The memes are funny. I know I’ve laughed at them, but as they’ve gotten more pervasive, I’ve started to get an ominous feeling. It’s like we’re extracting ourselves from our old stereotypical gender roles and building ourselves new ones.

Instead of the “yes dear” housewife, we have the eternally exhausted shrew who does all the household work, complains about it and continues to enable her family by doing everything for them. Instead of “Father Knows Best,” we have the idiot husband who is oblivious to everything that goes on around him and, despite living an adult life, is helpless to fix his kids’ hair. It’s not a flattering picture for anyone.

These dichotomies do exist. It’s why all the memes are so funny to us in the first place. But as time goes on and the memes become more pervasive, we as a society start to assume everyone is just like that and has no nuance or depth to them. And then, we start to fit ourselves into those roles, or we feel weird that we’re not like everyone else.

We humans seem to be good at extremes. A person can be a boy or a girl. Men can have all the power and women can have none, or women can be smart and men can be stupid. Middle ground, people. It exists in many of my day-to-day interactions with friends and neighbors but not so much in advertising or on the internet. It’s like we can be nice to each other, but we can’t acknowledge it.

Ultimately, I’d like for the world to get to a place where “boy or girl” isn’t foremost in our minds, whether we’re talking kids or adults. Yes, gender differences exist, but they are not as concrete as we treat them. Gender is more of a continuum than a set of diametrical opposites, and we are all so much more than the set of behaviors and traits society assigns us according to gender.

What if kids’ clothing stores didn’t have “boys” and “girls”? What if they had a pants section, a dress section, a shirt section, so kids could choose what they like without feeling constrained by their biological gender? Adults clothes are trickier because our shapes vary more, but I could work with something like a “shirts for people with boobs” section. This isn’t just semantics; There are people with boobs who don’t identify as female.

I know it may take us several generations to get there, but I hope we evolve into a society that asks what a person is like, what a person can do, and gender becomes more of a sidenote. I’m pulling for it — true person-first thinking. Then, we could all stop bickering about who is better and who should wear pink and get to work on the world’s bigger problems.

How to Procrastinate in One Easy Step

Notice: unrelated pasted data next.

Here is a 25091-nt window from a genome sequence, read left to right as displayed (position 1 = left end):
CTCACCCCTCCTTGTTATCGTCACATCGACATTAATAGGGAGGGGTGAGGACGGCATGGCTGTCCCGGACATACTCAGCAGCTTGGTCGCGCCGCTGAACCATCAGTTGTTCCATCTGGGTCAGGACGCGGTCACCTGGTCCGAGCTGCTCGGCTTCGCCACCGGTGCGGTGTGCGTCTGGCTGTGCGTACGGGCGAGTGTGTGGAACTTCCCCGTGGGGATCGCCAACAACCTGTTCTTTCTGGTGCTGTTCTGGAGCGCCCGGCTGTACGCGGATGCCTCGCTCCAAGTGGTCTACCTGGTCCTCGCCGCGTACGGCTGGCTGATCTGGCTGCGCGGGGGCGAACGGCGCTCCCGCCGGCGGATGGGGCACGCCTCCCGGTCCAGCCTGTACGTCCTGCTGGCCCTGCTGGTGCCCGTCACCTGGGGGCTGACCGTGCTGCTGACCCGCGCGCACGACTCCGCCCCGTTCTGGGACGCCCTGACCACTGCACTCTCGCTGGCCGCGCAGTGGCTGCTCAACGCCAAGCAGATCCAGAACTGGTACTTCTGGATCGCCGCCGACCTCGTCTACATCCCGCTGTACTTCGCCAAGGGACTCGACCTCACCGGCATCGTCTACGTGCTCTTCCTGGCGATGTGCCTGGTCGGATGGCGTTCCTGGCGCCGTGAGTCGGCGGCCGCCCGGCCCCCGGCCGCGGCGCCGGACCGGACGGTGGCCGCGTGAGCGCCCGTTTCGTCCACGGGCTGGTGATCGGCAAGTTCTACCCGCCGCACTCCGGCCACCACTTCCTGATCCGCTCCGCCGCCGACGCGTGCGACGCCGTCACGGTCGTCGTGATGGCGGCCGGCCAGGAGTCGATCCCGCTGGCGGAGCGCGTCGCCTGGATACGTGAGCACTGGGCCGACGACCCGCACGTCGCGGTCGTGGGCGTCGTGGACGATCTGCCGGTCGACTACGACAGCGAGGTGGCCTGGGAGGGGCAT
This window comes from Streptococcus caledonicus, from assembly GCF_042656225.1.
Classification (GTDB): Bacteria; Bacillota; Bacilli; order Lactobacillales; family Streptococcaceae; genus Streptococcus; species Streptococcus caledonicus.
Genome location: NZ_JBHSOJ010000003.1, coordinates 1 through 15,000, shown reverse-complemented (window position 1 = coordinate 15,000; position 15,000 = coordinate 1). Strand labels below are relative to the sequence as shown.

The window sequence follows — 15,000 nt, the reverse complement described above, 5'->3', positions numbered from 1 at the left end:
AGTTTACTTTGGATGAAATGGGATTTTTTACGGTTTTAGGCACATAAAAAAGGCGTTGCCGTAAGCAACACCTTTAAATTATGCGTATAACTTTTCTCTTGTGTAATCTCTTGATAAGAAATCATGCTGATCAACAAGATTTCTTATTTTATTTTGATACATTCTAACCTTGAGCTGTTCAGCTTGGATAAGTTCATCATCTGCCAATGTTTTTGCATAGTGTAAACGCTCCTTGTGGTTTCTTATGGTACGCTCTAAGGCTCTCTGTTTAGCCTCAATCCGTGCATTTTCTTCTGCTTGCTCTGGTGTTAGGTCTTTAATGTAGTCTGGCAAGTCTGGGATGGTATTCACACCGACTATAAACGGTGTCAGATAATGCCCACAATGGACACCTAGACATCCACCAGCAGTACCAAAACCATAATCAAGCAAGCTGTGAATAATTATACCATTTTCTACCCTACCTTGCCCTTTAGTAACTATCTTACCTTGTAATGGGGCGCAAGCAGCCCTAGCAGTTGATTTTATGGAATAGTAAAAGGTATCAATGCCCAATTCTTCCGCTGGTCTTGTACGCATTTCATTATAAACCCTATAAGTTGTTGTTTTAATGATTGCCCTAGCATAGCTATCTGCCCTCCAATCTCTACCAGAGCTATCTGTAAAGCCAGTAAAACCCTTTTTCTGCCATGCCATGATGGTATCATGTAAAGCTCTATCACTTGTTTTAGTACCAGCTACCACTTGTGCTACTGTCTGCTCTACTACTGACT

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Photo by Viktor Theo on Unsplash

I’ve got a light form of writer’s block today. I cannot think of one single thing to post here. I have several things in my “drafts” section that haven’t been published. I just went through them looking for hidden gems — no jewels, just old junk. And a few things that are too personal to share. Maybe someday. I caught up on other people’s blogs I follow, hoping for inspiration. They made me laugh, made me think, but didn’t make me want to write about anything in particular.

There seem to be people in the world with a lot more energy than I have, like just naturally. This isn’t a new thing; I’ve noticed it since I was a child. There are people who run marathons, people who start new businesses and charities on a regular basis, people who get up at 5am, people who work full time, volunteer and have a family all at the same time.  Some are tearing their hair out, but a few seem to thrive whilst doing all the things.

I can accept that I’m just not like that. I need rest; I need to recharge. But sometimes it’s frustrating because I’d like to do all the things. Even casting aside all the things I think I “should” do, I can’t even get to all the things I want to do. That part of why a day like today bothers me. I’m already not doing all the things I want to do; now I can’t even come up with 500 words for a blog post?

Full disclosure, I am also avoiding editing my book. Yes, I’ve finished it. Woohoo! Now I am knee deep in the laborious process of editing, rewriting and rearranging. It’s kind of like slogging through a swamp with the task of clearing it out to reveal the rich garden dirt underneath. It is soooo not the fun part. So much so, I’d rather write a blog post when I have nothing to say and torture us both with it.

Well, the kids will be home from school soon, so I guess I’ve procrastinated long enough to avoid editing. Thanks for your help.